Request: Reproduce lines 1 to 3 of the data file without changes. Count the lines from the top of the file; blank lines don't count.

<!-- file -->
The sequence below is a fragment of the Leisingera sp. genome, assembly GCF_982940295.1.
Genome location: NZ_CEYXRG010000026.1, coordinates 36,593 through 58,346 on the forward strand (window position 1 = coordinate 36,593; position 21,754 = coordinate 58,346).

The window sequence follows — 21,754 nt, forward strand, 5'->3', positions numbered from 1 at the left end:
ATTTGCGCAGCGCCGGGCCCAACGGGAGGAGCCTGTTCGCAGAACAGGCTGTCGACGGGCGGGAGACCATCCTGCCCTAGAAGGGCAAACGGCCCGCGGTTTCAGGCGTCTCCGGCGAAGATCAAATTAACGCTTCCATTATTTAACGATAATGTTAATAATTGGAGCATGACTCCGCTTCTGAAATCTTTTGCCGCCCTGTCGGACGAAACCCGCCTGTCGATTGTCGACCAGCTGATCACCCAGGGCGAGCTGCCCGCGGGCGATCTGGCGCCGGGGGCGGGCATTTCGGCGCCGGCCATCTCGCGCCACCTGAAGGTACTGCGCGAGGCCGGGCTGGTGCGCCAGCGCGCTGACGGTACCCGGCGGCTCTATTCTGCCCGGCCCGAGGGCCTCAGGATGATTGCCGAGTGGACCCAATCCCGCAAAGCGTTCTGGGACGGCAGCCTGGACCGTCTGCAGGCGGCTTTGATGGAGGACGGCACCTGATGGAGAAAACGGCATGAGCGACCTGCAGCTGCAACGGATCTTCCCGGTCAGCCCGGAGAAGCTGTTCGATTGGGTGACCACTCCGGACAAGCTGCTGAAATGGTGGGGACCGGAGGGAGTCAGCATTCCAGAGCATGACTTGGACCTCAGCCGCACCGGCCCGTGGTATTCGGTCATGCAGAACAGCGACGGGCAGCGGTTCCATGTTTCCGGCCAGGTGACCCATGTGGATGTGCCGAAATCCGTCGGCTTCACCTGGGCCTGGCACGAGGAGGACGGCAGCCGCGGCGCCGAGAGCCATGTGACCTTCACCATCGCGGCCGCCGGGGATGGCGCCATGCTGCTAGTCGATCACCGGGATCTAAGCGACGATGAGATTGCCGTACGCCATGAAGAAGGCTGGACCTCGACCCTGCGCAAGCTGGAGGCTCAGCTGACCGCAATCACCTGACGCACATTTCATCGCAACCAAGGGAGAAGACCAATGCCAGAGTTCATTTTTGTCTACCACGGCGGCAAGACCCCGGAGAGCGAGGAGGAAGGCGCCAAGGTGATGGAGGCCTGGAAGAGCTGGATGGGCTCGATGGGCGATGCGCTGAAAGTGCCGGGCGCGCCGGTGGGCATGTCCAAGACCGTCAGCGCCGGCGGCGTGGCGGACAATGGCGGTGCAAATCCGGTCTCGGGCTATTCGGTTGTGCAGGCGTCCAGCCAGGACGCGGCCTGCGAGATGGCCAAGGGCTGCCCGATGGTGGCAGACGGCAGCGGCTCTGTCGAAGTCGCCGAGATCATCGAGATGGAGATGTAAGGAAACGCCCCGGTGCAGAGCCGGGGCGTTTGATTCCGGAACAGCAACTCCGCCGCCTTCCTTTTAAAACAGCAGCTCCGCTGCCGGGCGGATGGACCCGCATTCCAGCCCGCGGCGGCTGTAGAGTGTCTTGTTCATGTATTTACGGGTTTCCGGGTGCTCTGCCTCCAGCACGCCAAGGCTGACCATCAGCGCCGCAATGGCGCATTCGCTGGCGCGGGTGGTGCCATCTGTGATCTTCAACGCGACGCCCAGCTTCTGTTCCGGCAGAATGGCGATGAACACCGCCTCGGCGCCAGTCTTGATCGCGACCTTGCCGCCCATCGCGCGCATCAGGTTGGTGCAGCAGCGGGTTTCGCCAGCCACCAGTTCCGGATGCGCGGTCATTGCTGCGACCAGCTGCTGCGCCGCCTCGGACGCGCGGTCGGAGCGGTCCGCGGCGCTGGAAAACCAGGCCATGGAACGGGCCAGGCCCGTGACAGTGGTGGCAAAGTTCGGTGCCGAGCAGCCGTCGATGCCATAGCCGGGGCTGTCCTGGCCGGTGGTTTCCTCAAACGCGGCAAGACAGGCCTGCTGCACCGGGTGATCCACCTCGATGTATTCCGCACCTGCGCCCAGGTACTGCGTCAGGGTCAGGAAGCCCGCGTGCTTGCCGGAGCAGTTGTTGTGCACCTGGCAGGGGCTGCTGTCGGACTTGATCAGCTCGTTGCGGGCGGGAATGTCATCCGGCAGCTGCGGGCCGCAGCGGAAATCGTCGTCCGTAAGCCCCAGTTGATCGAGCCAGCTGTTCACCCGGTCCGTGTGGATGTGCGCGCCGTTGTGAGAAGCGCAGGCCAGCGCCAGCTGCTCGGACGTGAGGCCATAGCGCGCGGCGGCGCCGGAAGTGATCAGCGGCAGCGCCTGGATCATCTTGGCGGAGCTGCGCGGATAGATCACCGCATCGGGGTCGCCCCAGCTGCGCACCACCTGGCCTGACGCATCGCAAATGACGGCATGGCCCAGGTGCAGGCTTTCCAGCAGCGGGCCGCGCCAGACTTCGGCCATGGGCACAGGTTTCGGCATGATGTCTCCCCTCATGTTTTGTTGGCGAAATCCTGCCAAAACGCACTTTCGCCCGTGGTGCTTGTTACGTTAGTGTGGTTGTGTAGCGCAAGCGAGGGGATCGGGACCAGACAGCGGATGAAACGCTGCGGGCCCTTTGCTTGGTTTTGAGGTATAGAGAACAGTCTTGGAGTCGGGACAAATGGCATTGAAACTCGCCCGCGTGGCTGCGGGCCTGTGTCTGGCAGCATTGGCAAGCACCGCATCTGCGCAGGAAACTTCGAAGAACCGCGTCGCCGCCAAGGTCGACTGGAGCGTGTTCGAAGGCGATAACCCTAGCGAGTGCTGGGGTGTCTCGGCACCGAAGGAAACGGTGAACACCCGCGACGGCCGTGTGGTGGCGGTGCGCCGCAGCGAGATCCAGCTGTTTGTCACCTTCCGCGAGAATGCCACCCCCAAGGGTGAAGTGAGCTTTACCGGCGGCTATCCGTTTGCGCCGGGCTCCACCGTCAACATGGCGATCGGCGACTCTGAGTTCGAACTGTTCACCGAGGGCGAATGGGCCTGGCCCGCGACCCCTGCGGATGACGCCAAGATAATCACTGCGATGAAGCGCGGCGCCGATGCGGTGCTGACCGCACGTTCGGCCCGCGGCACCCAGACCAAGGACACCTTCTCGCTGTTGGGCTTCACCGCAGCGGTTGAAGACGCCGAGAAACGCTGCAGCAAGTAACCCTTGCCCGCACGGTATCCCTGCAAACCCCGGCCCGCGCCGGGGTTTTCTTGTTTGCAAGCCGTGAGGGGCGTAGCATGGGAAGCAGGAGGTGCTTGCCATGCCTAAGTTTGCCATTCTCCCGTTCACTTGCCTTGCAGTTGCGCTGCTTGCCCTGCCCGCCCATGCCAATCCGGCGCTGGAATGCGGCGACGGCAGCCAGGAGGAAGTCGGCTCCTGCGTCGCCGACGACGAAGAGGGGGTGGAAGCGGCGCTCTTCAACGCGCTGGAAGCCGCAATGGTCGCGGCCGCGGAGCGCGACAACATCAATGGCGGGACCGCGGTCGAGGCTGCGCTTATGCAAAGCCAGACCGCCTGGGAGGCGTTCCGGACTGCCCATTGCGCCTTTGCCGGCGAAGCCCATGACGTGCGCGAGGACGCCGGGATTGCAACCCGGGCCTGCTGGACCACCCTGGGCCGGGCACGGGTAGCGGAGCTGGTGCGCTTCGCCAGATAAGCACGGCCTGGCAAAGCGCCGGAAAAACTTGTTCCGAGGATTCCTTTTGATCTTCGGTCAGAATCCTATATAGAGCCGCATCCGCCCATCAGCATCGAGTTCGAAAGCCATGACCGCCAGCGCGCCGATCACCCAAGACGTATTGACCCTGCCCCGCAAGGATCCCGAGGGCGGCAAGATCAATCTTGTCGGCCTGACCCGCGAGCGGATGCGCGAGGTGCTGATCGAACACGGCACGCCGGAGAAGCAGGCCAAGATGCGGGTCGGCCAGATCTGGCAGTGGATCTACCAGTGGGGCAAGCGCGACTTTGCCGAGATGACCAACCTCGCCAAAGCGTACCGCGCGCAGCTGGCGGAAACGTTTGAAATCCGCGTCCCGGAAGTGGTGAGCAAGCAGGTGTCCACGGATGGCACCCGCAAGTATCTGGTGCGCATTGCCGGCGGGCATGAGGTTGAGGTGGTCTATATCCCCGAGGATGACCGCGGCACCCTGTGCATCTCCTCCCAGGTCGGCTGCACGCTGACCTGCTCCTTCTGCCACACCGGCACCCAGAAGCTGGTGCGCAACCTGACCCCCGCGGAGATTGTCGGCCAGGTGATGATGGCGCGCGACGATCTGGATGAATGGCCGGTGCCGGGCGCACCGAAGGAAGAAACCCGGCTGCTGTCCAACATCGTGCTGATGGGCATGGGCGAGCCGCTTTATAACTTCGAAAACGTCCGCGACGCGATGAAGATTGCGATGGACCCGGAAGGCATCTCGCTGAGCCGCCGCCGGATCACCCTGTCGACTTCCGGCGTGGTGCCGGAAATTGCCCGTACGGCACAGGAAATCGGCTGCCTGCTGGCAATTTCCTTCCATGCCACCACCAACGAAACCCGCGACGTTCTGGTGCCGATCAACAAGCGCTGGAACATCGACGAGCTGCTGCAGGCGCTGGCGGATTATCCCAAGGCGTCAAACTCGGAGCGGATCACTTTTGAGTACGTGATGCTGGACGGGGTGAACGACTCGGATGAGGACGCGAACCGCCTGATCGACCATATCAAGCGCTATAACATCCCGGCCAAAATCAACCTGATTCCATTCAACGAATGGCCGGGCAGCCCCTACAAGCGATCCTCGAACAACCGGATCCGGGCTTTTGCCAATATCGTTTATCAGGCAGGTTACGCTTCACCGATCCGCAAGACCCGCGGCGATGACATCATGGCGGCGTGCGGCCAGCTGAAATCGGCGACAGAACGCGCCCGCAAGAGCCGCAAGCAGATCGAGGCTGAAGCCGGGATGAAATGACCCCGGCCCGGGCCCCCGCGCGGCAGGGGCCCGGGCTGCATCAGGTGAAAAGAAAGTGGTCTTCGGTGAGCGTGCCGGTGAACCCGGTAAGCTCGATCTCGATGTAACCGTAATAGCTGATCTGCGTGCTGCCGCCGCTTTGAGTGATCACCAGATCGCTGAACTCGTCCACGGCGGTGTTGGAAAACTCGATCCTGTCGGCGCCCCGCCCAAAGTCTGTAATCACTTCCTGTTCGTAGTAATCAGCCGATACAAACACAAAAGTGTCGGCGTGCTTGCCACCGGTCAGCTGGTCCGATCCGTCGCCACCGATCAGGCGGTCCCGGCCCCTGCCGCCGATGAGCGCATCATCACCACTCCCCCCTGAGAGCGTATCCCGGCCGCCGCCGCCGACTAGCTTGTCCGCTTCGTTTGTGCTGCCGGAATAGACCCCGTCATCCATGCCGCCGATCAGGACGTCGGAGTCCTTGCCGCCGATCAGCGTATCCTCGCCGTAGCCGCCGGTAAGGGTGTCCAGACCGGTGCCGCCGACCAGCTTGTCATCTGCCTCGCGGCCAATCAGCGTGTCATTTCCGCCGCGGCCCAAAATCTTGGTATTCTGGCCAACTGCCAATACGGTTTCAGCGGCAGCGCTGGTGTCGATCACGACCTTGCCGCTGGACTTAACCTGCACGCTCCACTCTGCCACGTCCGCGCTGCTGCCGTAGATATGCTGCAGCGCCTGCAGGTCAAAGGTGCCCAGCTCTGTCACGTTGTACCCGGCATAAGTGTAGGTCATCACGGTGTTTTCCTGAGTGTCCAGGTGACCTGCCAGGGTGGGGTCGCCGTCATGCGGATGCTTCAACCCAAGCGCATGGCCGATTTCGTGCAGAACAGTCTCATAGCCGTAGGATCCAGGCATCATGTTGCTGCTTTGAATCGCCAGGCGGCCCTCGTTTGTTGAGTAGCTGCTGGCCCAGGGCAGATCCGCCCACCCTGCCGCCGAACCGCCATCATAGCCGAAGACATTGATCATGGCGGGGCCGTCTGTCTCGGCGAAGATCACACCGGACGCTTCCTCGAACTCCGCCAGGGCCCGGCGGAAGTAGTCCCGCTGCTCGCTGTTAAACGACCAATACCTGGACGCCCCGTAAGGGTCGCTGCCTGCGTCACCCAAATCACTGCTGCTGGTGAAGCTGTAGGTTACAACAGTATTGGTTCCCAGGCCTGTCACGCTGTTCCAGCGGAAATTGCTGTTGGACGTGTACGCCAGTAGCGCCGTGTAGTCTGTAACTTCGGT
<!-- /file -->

The sequence below is a fragment of the Leisingera sp. genome, assembly GCF_982940295.1.
Genome location: NZ_CEYXRG010000026.1, coordinates 36,593 through 58,346 on the forward strand (window position 1 = coordinate 36,593; position 21,754 = coordinate 58,346).

The window sequence follows — 21,754 nt, forward strand, 5'->3', positions numbered from 1 at the left end: